How Metals Are Processed
Using the periodic table, one can understand that metals are substances that have high melting points, high boiling points and good conductivity of heat. These properties are associated with the fact that metal atoms have strong interactions. They are held together by an electrostatic force of attraction. As a result, metallic elements are often soft and malleable. However, metals can also be brittle. These properties depend on the way in which metals are processed.
As metals are processed, they are usually fabricated in the form of a metallic crystal. These crystals are organized in close-packed patterns. This allows them to be shaped and converted into thin wires or sheets. It also allows them to absorb heat energy when given the necessary heat. This is also the reason why metallic crystals have a high melting point and boiling point.
Metals are often made up of mixtures of other elements, including elements that do not have a metallic character. These mixtures are called alloys. These alloys share the same sea of electrons that is found in the metals. This sea of electrons provides a very high electrical conductivity for the metals.
The sea of electrons is also a major force that holds the atoms together in a metallic crystal. Each metallic atom contributes one or more electrons to the sea. The outer electrons are more distant from the nucleus of the metal and are less attracted by the nucleus. This means that they are less attracted to the nucleus and are less likely to be transferred to the nucleus of the metal.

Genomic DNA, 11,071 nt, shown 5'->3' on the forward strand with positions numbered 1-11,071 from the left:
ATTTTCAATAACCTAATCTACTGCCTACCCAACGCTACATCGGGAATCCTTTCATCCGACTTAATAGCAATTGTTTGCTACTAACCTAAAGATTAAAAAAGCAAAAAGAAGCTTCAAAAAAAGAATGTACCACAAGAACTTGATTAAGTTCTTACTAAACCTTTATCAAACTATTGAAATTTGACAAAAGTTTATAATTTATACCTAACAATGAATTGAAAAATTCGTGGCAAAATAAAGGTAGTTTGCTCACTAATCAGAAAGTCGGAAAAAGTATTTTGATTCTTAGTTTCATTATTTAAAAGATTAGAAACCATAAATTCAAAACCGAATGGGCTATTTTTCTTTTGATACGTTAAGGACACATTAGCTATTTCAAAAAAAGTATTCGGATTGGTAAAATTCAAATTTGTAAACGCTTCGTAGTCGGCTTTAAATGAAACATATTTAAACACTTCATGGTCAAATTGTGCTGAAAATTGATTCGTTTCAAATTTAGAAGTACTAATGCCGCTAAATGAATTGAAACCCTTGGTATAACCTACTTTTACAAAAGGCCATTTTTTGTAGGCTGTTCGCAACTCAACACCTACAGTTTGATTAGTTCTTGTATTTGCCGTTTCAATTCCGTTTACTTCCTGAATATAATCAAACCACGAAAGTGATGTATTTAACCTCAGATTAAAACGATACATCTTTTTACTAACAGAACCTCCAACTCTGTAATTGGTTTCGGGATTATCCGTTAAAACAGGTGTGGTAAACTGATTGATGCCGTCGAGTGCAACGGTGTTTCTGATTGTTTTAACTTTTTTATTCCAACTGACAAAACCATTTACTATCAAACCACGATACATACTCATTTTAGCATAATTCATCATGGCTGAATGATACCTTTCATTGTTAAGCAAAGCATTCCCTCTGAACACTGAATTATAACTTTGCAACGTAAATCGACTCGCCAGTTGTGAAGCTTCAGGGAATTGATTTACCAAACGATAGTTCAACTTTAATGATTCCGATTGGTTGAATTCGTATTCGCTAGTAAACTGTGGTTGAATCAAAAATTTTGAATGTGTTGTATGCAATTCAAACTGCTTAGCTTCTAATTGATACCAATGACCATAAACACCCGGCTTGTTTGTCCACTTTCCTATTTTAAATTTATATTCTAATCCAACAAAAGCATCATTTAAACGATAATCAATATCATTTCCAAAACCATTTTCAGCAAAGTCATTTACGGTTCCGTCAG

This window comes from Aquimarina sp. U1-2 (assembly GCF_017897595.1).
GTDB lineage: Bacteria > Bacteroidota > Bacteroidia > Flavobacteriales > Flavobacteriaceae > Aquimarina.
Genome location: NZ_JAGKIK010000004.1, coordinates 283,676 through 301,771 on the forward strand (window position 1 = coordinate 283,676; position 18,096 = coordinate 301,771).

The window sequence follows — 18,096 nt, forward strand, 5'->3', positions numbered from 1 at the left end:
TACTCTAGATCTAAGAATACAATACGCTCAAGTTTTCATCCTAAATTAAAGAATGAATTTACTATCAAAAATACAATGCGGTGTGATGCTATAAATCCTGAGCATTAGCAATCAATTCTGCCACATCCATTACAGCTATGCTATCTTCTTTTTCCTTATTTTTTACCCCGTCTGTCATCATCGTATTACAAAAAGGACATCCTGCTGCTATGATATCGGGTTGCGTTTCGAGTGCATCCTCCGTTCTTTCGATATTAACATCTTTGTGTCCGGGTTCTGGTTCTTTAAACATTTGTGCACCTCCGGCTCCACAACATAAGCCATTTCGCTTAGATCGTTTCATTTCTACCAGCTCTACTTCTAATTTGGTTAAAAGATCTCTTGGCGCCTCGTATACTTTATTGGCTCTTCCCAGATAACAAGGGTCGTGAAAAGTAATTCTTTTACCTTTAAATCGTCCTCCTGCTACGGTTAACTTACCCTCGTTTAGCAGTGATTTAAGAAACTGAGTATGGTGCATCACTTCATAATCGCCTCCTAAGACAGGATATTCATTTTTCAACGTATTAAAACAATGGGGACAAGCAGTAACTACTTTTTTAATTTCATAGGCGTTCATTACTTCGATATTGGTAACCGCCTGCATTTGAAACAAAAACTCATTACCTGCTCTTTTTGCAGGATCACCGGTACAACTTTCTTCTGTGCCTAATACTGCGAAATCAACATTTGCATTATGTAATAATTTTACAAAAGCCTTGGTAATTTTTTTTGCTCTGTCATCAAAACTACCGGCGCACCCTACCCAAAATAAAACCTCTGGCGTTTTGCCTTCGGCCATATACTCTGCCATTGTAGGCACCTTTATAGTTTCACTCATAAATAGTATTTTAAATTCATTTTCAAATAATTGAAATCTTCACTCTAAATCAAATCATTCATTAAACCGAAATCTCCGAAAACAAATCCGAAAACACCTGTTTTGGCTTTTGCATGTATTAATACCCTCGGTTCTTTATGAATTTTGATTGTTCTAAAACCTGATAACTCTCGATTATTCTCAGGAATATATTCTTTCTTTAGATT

The sea of electrons also acts as a sort of glue that holds the metals together. It also reflects photons and transfers heat. When light hits a metallic object, the electrons reflect the light. This results in the metals displaying a shine. This shine is called lustre.
Besides a high melting point and boiling point, metals are also malleable. This is because the atoms in a metallic crystal are organized in a regular way. In fact, they are usually packed in a dense lattice. The electrons in the lattice are mobile and move towards the cool end of the lattice. When a metal is shaped or deformed, the electrons are displaced and are no longer attached to the nucleus of the metal. This allows the metals to be formed into alloys.
Another property of metallic elements is the ability to withstand temperature changes. As the atomic radius of the metal increases, the attraction between the nucleus and the valence electrons decreases. This means that the electrons are easier to be lost. The increased ability to lose electrons makes metals more reactive.
Metals can be classified into four groups: noble metals, soft metals, hard metals and brittle metals. The properties of these groups vary, but they all have a strong bonding force between the atoms that make up the metal.
In addition to being malleable, metals are ductile. This means that they can be drawn and shaped without breaking. They are also nondirectional and have a high attraction force between the atoms. This makes them very easy to form alloys with other elements. Metals are also strong, meaning that they can carry larger loads by a smaller cross-section.